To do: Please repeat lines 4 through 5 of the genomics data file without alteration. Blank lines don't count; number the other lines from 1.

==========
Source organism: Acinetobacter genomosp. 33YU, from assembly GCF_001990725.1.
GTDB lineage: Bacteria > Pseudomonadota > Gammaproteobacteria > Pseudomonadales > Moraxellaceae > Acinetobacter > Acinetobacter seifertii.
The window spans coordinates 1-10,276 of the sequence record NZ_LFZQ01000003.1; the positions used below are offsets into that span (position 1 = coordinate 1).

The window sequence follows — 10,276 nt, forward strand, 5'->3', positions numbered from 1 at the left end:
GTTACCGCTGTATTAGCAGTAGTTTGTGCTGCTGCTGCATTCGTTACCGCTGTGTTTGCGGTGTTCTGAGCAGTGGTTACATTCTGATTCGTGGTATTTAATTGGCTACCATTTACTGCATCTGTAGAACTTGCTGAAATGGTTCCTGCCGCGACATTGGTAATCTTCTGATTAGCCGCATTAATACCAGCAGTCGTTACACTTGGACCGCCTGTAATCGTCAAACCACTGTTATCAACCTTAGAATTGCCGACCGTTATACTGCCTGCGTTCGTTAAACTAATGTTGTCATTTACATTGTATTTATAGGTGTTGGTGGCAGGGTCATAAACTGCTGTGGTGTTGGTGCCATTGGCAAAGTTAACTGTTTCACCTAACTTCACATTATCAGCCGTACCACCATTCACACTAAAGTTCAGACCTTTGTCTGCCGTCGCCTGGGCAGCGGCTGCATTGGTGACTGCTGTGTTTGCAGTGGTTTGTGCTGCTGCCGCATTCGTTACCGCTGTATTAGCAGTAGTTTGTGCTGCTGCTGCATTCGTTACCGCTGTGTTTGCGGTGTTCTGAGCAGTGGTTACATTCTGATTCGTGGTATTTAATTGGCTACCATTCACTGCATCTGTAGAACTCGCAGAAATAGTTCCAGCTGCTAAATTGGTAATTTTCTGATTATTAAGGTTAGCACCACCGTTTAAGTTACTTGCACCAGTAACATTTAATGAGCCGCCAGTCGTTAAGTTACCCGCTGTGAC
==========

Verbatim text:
The window sequence follows — 10,276 nt, forward strand, 5'->3', positions numbered from 1 at the left end:
GTTACCGCTGTATTAGCAGTAGTTTGTGCTGCTGCTGCATTCGTTACCGCTGTGTTTGCGGTGTTCTGAGCAGTGGTTACATTCTGATTCGTGGTATTTAATTGGCTACCATTTACTGCATCTGTAGAACTTGCTGAAATGGTTCCTGCCGCGACATTGGTAATCTTCTGATTAGCCGCATTAATACCAGCAGTCGTTACACTTGGACCGCCTGTAATCGTCAAACCACTGTTATCAACCTTAGAATTGCCGACCGTTATACTGCCTGCGTTCGTTAAACTAATGTTGTCATTTACATTGTATTTATAGGTGTTGGTGGCAGGGTCATAAACTGCTGTGGTGTTGGTGCCATTGGCAAAGTTAACTGTTTCACCTAACTTCACATTATCAGCCGTACCACCATTCACACTAAAGTTCAGACCTTTGTCTGCCGTCGCCTGGGCAGCGGCTGCATTGGTGACTGCTGTGTTTGCAGTGGTTTGTGCTGCTGCCGCATTCGTTACCGCTGTATTAGCAGTAGTTTGTGCTGCTGCTGCATTCGTTACCGCTGTGTTTGCGGTGTTCTGAGCAGTGGTTACATTCTGATTCGTGGTATTTAATTGGCTACCATTCACTGCATCTGTAGAACTCGCAGAAATAGTTCCAGCTGCTAAATTGGTAATTTTCTGATTATTAAGGTTAGCACCACCGTTTAAGTTACTTGCACCAGTAACATTTAATGAGCCGCCAGTCGTTAAGTTACCCGCTGTGAC